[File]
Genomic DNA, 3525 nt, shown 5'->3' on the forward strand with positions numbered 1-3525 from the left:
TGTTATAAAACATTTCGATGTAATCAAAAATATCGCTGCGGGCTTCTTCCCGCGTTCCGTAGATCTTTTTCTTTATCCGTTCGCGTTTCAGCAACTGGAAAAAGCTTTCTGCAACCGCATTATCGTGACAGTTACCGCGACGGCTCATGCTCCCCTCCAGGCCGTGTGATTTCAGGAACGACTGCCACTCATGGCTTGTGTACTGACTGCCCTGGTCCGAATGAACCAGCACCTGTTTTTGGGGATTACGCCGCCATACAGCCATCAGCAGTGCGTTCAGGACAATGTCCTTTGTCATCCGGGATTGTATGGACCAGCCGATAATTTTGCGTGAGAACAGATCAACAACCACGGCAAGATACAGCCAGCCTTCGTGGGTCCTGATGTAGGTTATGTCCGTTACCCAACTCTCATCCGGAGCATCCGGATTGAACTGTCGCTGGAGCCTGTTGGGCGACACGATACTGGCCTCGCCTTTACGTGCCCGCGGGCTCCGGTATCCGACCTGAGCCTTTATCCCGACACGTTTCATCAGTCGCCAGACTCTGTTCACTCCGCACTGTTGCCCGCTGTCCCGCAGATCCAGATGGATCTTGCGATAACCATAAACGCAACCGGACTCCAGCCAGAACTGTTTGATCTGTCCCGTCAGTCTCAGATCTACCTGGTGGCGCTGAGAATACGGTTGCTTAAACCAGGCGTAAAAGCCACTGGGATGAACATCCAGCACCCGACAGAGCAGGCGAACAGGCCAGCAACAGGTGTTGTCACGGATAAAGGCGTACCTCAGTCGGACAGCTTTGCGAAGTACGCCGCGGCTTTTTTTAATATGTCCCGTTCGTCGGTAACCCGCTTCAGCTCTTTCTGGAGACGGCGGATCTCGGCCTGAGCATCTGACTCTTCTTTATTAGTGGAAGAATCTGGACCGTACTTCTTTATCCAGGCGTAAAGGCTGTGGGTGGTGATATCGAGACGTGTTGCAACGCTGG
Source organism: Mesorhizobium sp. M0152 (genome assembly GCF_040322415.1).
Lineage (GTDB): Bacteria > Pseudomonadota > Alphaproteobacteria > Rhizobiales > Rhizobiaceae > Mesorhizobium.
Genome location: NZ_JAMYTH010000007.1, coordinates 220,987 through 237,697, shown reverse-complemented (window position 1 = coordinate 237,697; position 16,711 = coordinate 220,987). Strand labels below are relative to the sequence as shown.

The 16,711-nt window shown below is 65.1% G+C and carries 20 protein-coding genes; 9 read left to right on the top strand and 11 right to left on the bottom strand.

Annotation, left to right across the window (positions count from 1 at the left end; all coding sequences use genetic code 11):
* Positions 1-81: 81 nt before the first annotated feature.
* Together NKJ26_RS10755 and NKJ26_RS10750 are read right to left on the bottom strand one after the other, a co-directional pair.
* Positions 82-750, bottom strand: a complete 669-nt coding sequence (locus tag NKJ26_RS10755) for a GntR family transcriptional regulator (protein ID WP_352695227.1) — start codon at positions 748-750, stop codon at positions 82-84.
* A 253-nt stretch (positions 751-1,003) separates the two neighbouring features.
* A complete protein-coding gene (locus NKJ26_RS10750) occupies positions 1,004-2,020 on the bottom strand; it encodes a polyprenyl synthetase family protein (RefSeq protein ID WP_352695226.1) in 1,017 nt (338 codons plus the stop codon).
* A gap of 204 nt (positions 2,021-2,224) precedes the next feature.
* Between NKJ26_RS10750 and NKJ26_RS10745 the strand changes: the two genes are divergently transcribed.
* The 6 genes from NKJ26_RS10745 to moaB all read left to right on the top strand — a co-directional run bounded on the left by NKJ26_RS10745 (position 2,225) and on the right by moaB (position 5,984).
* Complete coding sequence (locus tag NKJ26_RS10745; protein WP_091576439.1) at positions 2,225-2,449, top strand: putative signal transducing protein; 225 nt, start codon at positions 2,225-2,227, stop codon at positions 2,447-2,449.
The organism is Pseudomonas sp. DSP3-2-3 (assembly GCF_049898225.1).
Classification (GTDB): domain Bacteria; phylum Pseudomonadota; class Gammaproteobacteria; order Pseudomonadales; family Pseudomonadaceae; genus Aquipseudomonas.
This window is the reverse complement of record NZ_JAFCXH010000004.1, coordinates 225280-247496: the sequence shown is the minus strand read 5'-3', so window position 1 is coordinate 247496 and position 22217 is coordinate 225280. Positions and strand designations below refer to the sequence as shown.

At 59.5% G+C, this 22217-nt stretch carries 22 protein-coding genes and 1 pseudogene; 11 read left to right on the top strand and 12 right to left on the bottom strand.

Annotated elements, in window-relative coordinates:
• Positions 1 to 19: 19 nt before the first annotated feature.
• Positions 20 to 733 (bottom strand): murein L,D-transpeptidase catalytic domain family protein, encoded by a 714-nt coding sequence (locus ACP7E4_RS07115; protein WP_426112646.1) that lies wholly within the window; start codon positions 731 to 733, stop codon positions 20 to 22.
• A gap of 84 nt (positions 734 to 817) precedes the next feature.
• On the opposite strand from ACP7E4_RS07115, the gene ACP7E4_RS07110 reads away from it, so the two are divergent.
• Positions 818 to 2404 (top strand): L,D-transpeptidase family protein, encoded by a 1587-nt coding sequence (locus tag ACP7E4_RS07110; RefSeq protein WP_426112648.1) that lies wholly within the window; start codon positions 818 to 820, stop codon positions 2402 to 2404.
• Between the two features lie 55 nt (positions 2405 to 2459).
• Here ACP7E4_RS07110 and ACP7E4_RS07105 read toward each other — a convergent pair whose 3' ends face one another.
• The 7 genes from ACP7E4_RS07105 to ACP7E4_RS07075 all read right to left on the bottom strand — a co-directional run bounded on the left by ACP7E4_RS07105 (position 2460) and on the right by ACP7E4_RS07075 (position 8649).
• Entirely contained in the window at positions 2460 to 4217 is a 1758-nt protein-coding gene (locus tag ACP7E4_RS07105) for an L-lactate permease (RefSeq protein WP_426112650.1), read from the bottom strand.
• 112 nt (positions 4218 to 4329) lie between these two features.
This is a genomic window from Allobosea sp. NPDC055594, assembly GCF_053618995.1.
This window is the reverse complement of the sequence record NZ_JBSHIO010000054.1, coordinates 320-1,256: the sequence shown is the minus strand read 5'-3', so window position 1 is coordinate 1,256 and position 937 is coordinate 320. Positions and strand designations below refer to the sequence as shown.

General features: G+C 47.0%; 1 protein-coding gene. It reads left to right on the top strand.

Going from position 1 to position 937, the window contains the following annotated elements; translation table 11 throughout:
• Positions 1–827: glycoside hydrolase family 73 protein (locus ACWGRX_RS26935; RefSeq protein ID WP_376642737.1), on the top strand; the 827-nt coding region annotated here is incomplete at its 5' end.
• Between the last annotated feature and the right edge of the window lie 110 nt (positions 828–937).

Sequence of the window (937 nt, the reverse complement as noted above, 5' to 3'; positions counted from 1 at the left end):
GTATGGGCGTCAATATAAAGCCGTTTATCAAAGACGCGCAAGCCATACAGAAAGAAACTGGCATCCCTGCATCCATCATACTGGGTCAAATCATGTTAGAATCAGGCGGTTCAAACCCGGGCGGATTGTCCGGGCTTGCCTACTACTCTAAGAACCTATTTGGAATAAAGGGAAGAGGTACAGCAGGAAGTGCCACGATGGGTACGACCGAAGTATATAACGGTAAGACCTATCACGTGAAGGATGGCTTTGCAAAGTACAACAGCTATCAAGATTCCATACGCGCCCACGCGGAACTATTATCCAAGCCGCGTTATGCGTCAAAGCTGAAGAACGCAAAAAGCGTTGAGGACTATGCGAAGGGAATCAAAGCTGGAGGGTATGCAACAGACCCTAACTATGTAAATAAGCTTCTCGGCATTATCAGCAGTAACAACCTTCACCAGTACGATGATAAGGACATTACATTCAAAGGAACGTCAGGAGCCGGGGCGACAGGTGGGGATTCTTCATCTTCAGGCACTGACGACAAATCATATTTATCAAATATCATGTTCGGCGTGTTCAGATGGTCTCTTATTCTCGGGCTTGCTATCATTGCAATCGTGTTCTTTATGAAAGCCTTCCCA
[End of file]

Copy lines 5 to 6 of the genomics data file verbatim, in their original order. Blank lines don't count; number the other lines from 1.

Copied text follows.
Genome location: NZ_JAMYTH010000007.1, coordinates 220,987 through 237,697, shown reverse-complemented (window position 1 = coordinate 237,697; position 16,711 = coordinate 220,987). Strand labels below are relative to the sequence as shown.

The 16,711-nt window shown below is 65.1% G+C and carries 20 protein-coding genes; 9 read left to right on the top strand and 11 right to left on the bottom strand.